The midterm election season starts in Texas this week, with Democratic Rep. Henry Cuellar at risk of being pushed out by a progressive Green New Deal supporter.
Immigration attorney Jessica Cisneros’ challenge against Cuellar, the House Democrat most friendly to the oil and natural gas industry, is getting the most national attention of the races in the Lone Star State (E&E Daily, Feb. 11).
Cisneros came within less than 8,000 votes of unseating Cuellar in 2020. Her campaign centers around the idea that Cuellar, whose centrist or conservative positions include opposition to abortion rights and expanded labor protections, no longer aligns with the priorities of the 28th District in the southern tip of the state. She thinks the area’s dependence on oil and natural gas jobs hasn’t served it well.
“We were able to earn 48.2 percent of the vote, despite all of those obstacles, the fact that we had a lot of ground to cover, the fact that obviously there’s obstacles in terms of fundraising and then just name recognition,” Cisneros said in an event hosted last week by Brand New Congress, one of the progressive organizations backing her race.
“And I think this time around, people remember us from last cycle. And they like what we’re standing for, we’re fighting for,” she said. “And I know that to be true, because otherwise they wouldn’t have trusted us with their vote from the beginning. People want a different version of South Texas, a different alternative to the status quo that’s not working for us right now.”
Adding to the headwinds against Cuellar is an ongoing federal investigation involving him, reportedly focusing on his dealings with Azerbaijan. Cisneros and her supporters think that, and the recent FBI raids of his home and campaign office, can help push the challenger over the threshold.
“There is an ongoing investigation that will show there was no wrongdoing on my part,” Cuellar said in a video after the January raids.
“This is my home, my community and why I got into politics,” he said. “Nothing can distract me from being laser-focused on getting the job done for you and South Texas, the way I always have.”
The Republican hopefuls in the 28th District include former police office Willie Vasquez Ng and Cassy Garcia, a former aide to Sen. Ted Cruz (R-Texas).
Democrats are favored in the district, but the GOP might put significant effort into the race in the November general election if they think they could pick up a seat.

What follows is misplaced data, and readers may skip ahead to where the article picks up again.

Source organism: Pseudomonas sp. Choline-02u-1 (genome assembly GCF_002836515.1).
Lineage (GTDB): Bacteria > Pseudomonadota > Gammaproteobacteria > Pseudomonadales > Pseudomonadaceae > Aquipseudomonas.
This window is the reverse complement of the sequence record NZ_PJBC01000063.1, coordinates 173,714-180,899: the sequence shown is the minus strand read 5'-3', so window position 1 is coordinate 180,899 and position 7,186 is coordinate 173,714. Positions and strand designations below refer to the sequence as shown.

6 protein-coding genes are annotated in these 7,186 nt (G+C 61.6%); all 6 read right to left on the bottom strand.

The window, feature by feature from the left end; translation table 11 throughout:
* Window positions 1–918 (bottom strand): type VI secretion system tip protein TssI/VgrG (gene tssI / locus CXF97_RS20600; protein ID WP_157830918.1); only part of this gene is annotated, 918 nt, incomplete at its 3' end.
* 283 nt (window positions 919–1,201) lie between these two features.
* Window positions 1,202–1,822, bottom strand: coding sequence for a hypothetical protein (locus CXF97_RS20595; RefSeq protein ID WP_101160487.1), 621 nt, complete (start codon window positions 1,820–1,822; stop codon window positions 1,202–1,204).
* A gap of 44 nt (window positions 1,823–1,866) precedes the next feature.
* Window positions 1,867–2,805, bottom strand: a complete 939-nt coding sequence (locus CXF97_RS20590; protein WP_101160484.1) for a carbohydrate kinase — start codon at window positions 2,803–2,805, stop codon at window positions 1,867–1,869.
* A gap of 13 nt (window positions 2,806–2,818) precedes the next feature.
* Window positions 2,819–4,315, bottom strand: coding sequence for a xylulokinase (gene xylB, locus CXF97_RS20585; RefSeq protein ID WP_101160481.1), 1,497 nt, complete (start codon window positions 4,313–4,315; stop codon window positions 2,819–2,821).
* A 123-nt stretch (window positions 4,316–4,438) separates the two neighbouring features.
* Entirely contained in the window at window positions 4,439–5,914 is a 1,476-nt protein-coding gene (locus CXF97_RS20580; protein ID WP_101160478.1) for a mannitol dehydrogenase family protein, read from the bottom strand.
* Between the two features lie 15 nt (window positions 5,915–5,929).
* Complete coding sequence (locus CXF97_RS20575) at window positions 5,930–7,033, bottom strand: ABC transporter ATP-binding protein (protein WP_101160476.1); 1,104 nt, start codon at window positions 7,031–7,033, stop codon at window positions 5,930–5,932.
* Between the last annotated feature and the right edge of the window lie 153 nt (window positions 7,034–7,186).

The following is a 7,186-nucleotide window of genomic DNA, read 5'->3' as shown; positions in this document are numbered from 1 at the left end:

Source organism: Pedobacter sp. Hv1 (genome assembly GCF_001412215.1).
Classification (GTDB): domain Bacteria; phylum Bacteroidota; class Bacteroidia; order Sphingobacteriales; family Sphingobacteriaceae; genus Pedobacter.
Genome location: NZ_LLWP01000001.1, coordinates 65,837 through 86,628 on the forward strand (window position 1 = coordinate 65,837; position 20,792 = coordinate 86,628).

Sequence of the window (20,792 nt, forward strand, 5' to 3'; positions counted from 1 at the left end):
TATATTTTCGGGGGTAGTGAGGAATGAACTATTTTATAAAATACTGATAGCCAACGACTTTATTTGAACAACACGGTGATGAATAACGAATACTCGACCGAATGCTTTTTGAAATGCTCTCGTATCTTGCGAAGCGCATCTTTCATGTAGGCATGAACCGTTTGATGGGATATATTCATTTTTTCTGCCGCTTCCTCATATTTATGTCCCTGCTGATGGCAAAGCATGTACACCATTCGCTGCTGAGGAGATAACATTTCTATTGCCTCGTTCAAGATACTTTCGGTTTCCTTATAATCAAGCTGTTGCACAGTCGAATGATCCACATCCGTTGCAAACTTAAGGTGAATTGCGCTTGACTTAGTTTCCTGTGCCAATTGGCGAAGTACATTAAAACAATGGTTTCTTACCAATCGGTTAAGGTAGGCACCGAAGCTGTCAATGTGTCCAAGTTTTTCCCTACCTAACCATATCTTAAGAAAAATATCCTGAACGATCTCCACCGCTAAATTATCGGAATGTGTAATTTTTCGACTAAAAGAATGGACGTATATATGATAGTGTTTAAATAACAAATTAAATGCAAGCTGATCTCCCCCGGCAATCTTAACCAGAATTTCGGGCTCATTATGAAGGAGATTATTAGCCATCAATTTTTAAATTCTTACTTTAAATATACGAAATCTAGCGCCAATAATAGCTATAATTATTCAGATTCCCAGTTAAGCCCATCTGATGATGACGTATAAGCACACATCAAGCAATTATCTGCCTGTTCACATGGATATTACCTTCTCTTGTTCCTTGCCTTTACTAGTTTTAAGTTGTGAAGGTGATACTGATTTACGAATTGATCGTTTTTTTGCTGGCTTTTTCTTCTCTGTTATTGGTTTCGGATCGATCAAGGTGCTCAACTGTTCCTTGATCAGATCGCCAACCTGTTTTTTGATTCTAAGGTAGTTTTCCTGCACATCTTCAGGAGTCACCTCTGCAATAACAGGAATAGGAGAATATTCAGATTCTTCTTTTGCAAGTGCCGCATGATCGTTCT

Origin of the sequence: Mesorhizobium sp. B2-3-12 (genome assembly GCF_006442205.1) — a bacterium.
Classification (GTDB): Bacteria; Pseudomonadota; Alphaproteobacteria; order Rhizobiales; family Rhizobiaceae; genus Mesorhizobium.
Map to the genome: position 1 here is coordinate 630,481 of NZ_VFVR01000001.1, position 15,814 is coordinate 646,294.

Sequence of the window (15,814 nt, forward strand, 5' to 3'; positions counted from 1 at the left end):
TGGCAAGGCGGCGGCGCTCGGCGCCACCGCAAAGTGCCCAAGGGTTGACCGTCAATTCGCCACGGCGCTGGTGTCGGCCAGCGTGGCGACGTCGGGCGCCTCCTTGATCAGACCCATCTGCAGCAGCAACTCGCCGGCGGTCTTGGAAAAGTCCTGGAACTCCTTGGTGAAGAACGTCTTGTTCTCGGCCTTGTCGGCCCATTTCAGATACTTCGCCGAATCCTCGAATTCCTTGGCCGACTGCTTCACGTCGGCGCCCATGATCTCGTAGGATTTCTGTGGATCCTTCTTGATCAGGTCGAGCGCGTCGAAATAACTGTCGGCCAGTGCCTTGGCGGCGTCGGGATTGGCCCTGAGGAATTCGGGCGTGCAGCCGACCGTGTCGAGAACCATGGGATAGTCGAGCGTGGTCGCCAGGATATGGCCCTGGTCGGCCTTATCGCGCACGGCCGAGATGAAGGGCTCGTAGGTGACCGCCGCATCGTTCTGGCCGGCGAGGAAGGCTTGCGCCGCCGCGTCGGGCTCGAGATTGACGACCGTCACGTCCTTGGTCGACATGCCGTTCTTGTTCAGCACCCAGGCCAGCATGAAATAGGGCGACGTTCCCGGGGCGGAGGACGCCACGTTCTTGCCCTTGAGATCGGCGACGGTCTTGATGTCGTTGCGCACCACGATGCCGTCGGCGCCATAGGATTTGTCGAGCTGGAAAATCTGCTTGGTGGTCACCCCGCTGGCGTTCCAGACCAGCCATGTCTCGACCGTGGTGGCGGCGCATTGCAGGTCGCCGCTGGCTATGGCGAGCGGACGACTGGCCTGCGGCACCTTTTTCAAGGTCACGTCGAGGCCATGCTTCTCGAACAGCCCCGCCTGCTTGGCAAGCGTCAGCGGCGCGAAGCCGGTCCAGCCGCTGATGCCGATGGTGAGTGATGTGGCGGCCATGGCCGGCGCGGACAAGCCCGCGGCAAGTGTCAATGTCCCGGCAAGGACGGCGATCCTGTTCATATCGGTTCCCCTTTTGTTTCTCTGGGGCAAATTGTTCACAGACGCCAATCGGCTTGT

In addition to being the first set of midterm races, the primaries are the first tests of the newly drawn maps resulting from the redistricting process, which reduced the number of competitive seats.
In all of the Texas races, if no primary candidate receives a majority of the votes, the contest will proceed to a runoff of the top two contenders on May 24.
Other congressional contests
Elsewhere in Texas, the 35th District is up for grabs, since there’s no incumbent. The area is heavily Democratic, so the winner of the Democrats’ primary is likely to go to Congress.
Progressives have put their hope in former Austin City Council member Greg Casar, who also supports the Green New Deal. His main opponent is state Rep. Eddie Rodriguez (D).
In the 30th District, another Democratic stronghold, candidates are hoping to succeed Eddie Bernice Johnson (D), chair of the House Science, Space and Technology Committee. State Rep. Jasmine Crockett (D) is favored to get the most votes but may have to face a runoff.
Rep. Van Taylor (R) is facing conservative backlash over his vote last year in favor of creating a bipartisan commission to investigate the Jan. 6, 2021, attack on the Capitol building by supporters of former President Trump. He may be at risk of a runoff for his 3rd District or losing outright to former Collin County Judge Keith Self.
Another notable race is in the 8th District, a Republican stronghold currently held by retiring Rep. Kevin Brady, the top Republican on the Ways and Means Committee. Leading Republicans have been split between former Navy SEAL Morgan Luttrell and Christian Collins, a former aide to Cruz.
Voters will choose candidates for state offices in tomorrow’s primaries. The incumbents are favored to win their primaries, but some races could lead to runoffs.
Gov. Greg Abbott (R) has a handful of conservative challengers, including former Texas Republican Party Chair Allen West and former state Sen. Don Huffines. In the Democratic primary, former Rep. Beto O’Rourke is expected to win easily.
Attorney General Ken Paxton (R) also faces primary challenges, including from Texas Land Commissioner George P. Bush, Rep. Louie Gohmert and former Texas Supreme Court Justice Eva Guzman.
In the race for a spot on the Texas Railroad Commission, which regulates the state’s oil and natural gas industry, Wayne Christian faces four primary challengers with different views of the state’s relationship with the industry. The race also has a Democratic candidate, Luke Warford (Energywire, Jan. 25).